The resulting democratic deficit is leading to two developments. First, the rise of so-called ‘populist’ parties, i.e. political movements deemed ‘populist’ by the elite precisely because they reflect the legitimate concerns of huge numbers of disempowered citizens. Second, the growing use of referenda as a desperate attempt to hold said elite to account. Indeed, how to hold an ever-more distant EU elite to democratic account was the real reason for Thierry Baudet’s referendum. It is also the central issue in the coming Brexit referendum, which is really about traditional English concerns about who controls distant power that date back to at least 1215 and Magna Carta (or more accurately 1265 and Simon de Montfort’s ‘Parleymont’).

Therefore, on the face of it Thierry is absolutely right to demand a referendum on the issue of the EU-Ukraine Association Agreement. This is because the Agreement is already being implemented BEFORE it has been ratified by EU member-states. Again, on the face of it, such arrogance by the EU elite is outrageous and demonstrates all too clearly the contempt in which said elite hold democracy. However, the problem is that precisely because ‘free’ Europe is in strategic competition with Russia and the EU Association Agreement is the only tool available to prevent Ukraine becoming a slave to Russian interests then Brussels (with Berlin and Paris) on this occasion had to act quickly.  
So, what will now happen? Nothing, for the same reasons I reject Brexit. Right now, at this moment in European history, the need to counter Russian ambitions trumps my concerns about the autocratic tendencies of the EU elite. That the EU elite have such autocratic ‘we know best’ tendencies must not be doubted.  In 2005 the Dutch tried to stop ‘ever closer union’ by voting against the proposed EU Constitutional Treaty. The Brussels elite simply ignored the plebiscite, made a few minor cosmetic adjustments (à la Cameron), and re-issued the ‘Constitution’ as the 2007 Lisbon Treaty.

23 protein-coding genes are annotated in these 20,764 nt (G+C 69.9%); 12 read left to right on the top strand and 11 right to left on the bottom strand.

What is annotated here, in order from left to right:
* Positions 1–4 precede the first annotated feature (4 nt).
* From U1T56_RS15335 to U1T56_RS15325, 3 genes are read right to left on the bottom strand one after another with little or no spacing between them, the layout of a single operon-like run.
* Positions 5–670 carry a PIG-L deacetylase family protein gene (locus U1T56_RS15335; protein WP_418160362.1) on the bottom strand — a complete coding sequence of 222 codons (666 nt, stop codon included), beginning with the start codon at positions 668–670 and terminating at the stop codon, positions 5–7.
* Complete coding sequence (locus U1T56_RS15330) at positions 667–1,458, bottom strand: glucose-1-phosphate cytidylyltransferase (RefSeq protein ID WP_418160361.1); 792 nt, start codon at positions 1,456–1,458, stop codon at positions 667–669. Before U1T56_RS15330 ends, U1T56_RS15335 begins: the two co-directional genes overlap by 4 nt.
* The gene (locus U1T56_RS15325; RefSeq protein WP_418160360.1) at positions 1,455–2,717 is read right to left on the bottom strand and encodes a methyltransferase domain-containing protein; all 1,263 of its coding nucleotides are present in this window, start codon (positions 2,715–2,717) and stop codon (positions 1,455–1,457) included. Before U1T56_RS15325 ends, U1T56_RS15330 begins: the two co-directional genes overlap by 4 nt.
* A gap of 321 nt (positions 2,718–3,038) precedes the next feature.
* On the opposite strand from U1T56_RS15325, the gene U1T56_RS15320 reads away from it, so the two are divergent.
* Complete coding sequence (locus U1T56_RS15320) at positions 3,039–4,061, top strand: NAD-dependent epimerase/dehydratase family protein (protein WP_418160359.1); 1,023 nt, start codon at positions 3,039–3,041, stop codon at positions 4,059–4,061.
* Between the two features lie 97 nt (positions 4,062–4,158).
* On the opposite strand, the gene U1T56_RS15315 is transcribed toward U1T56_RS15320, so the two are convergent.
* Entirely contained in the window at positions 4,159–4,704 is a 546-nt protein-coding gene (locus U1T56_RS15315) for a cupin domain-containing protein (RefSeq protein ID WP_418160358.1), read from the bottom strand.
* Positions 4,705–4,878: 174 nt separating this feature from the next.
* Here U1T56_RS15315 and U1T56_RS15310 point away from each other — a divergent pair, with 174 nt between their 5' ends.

The tragedy is that these two issues have become entwined and intertwined in Thierry Baudet’s referendum. Real democracy desperately needs re-invigorating within the EU. However, such re-invigoration can only take place at the national level. Unwelcome though it may be for the EU elite it is the nation-state with which the massive majority of ordinary Europeans identify and which for them provides the only really legitimate ‘polis’ and ‘demos’. That is why the EU elite is in conflict with Europe’s peoples. Equally, Ukraine desperately needs and deserves the Association Agreement. In other words, Thierry has made an important point AND President Putin will be happy.

There is one final irony about yesterday’s referendum – I could not vote in it. As a British citizen who has lived outside the UK for many years I have lost the right to vote in any British election, including the upcoming Brexit referendum. As a European citizen living in the Netherlands I am denied the right to vote in all Dutch elections, including elections for the European Parliament, save that of the most local of local elections. As a democrat to be so profoundly disenfranchised breaks my heart.

What Thierry’s referendum points to is the need for a new political settlement within the EU that returns power to the states and makes the European Council the true and only legitimate body of the EU. That means a new EU treaty. It also reinforces the need to give Ukraine a future for all our sakes.

Julian Lindley-French